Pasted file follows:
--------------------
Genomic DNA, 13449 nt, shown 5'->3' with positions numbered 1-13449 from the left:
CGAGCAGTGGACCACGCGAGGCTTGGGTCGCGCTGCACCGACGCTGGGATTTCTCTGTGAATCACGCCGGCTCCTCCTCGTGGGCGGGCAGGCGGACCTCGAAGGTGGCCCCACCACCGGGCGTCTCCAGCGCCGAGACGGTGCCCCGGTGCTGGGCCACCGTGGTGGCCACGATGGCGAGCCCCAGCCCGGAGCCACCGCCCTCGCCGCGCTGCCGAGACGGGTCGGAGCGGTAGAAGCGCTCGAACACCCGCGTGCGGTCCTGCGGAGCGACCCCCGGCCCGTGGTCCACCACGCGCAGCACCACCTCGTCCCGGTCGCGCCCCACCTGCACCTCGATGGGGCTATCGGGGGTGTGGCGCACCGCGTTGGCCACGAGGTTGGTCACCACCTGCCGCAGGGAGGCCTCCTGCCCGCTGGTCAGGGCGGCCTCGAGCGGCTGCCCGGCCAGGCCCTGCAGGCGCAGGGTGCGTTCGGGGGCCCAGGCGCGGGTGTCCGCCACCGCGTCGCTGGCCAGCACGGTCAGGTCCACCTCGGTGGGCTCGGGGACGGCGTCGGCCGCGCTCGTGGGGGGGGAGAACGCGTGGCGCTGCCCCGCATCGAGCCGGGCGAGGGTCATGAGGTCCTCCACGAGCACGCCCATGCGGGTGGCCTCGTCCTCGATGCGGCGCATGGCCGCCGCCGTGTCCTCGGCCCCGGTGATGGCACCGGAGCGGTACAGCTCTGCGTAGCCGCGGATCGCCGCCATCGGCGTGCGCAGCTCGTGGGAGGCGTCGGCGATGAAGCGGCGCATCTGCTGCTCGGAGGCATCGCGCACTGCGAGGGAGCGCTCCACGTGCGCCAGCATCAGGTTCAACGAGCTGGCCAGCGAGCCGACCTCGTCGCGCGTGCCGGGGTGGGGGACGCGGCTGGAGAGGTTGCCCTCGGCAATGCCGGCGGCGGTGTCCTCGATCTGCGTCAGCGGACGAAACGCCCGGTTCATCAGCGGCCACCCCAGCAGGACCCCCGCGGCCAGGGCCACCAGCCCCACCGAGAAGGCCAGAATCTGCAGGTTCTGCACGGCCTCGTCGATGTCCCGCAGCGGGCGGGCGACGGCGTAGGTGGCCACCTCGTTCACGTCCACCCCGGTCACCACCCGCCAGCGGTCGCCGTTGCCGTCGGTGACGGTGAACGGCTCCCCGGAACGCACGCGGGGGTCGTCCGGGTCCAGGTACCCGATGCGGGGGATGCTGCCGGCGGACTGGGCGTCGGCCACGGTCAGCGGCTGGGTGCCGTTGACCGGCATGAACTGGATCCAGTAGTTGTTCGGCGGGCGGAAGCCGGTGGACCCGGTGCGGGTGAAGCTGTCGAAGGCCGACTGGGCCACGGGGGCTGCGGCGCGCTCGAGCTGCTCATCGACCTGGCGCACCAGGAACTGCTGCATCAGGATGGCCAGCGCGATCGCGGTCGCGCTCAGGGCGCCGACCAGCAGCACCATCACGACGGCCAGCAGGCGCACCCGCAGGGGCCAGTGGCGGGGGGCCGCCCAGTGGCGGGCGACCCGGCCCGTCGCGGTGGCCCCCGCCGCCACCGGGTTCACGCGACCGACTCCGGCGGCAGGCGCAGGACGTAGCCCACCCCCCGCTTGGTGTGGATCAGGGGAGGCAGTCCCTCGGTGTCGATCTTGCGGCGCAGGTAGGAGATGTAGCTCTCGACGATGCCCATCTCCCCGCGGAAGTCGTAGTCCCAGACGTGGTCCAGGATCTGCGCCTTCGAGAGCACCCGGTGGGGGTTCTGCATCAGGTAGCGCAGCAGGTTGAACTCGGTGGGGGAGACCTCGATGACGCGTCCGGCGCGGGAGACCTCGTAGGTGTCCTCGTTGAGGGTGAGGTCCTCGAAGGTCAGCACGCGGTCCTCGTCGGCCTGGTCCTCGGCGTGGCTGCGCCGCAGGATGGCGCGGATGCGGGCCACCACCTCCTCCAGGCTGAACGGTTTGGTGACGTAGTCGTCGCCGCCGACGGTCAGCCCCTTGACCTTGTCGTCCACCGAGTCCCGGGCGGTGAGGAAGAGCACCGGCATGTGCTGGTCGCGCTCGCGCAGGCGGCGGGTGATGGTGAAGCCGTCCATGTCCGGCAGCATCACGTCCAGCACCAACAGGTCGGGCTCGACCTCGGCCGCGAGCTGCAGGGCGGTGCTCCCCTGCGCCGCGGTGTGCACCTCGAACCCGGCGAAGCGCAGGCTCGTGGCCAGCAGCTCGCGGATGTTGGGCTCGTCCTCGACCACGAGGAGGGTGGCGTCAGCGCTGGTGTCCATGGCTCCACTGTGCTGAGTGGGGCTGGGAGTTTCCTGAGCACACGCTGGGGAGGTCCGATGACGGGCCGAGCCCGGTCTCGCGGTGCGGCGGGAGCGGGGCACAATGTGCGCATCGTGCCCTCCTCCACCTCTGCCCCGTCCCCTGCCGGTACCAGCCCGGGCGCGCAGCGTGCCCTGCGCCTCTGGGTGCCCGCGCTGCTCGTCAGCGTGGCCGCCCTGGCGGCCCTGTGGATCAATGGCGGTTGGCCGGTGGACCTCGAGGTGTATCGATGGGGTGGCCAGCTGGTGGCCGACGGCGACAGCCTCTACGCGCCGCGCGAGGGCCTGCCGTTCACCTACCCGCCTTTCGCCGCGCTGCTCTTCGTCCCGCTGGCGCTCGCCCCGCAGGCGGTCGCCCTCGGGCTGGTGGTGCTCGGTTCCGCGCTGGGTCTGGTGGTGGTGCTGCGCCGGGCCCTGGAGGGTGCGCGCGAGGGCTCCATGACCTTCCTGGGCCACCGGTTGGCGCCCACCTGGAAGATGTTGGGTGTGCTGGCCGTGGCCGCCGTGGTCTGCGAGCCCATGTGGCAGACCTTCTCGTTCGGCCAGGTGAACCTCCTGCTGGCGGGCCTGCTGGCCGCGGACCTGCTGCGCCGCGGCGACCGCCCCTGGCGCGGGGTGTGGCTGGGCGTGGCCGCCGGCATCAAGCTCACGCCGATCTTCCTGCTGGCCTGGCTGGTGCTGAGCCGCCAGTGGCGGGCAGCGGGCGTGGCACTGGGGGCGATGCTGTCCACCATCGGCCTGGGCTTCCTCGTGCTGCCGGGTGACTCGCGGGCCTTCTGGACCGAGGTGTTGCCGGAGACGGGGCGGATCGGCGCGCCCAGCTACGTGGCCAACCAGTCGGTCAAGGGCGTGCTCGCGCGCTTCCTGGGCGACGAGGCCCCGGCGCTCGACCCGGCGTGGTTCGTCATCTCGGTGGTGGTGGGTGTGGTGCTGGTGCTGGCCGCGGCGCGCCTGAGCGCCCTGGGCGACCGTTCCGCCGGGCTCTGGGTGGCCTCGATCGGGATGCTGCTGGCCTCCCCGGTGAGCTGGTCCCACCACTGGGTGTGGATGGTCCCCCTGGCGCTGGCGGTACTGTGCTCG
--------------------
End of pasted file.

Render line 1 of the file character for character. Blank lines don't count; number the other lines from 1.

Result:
Genomic DNA, 13449 nt, shown 5'->3' with positions numbered 1-13449 from the left: